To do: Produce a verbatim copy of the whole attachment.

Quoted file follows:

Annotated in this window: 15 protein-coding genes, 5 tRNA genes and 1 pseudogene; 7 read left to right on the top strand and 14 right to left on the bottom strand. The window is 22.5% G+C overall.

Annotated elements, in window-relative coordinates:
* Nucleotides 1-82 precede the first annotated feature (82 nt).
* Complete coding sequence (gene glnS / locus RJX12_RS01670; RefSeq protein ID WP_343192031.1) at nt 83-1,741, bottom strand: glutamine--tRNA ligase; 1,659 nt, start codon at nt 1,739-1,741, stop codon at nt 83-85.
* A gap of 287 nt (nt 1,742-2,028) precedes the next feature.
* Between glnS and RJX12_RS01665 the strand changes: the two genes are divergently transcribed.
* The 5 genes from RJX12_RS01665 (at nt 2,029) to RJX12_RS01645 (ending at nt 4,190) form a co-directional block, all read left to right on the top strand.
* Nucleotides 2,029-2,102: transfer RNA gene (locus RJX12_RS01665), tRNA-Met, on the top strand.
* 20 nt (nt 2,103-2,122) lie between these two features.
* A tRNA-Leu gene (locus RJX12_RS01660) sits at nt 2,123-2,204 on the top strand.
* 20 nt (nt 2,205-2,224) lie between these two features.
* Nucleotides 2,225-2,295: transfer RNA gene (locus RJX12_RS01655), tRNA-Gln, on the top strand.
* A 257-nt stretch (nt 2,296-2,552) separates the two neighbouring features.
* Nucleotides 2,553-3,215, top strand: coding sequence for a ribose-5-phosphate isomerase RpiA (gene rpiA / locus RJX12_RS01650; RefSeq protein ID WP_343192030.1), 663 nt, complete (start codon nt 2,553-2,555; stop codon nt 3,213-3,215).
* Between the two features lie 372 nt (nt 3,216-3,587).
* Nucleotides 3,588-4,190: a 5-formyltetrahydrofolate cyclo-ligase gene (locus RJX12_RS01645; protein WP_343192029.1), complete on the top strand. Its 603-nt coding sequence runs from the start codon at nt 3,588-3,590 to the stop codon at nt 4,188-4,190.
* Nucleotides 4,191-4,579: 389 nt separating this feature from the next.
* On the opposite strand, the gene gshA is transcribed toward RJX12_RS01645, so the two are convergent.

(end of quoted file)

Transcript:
Annotated in this window: 15 protein-coding genes, 5 tRNA genes and 1 pseudogene; 7 read left to right on the top strand and 14 right to left on the bottom strand. The window is 22.5% G+C overall.

Annotated elements, in window-relative coordinates:
* Nucleotides 1-82 precede the first annotated feature (82 nt).
* Complete coding sequence (gene glnS / locus RJX12_RS01670; RefSeq protein ID WP_343192031.1) at nt 83-1,741, bottom strand: glutamine--tRNA ligase; 1,659 nt, start codon at nt 1,739-1,741, stop codon at nt 83-85.
* A gap of 287 nt (nt 1,742-2,028) precedes the next feature.
* Between glnS and RJX12_RS01665 the strand changes: the two genes are divergently transcribed.
* The 5 genes from RJX12_RS01665 (at nt 2,029) to RJX12_RS01645 (ending at nt 4,190) form a co-directional block, all read left to right on the top strand.
* Nucleotides 2,029-2,102: transfer RNA gene (locus RJX12_RS01665), tRNA-Met, on the top strand.
* 20 nt (nt 2,103-2,122) lie between these two features.
* A tRNA-Leu gene (locus RJX12_RS01660) sits at nt 2,123-2,204 on the top strand.
* 20 nt (nt 2,205-2,224) lie between these two features.
* Nucleotides 2,225-2,295: transfer RNA gene (locus RJX12_RS01655), tRNA-Gln, on the top strand.
* A 257-nt stretch (nt 2,296-2,552) separates the two neighbouring features.
* Nucleotides 2,553-3,215, top strand: coding sequence for a ribose-5-phosphate isomerase RpiA (gene rpiA / locus RJX12_RS01650; RefSeq protein ID WP_343192030.1), 663 nt, complete (start codon nt 2,553-2,555; stop codon nt 3,213-3,215).
* Between the two features lie 372 nt (nt 3,216-3,587).
* Nucleotides 3,588-4,190: a 5-formyltetrahydrofolate cyclo-ligase gene (locus RJX12_RS01645; protein WP_343192029.1), complete on the top strand. Its 603-nt coding sequence runs from the start codon at nt 3,588-3,590 to the stop codon at nt 4,188-4,190.
* Nucleotides 4,191-4,579: 389 nt separating this feature from the next.
* On the opposite strand, the gene gshA is transcribed toward RJX12_RS01645, so the two are convergent.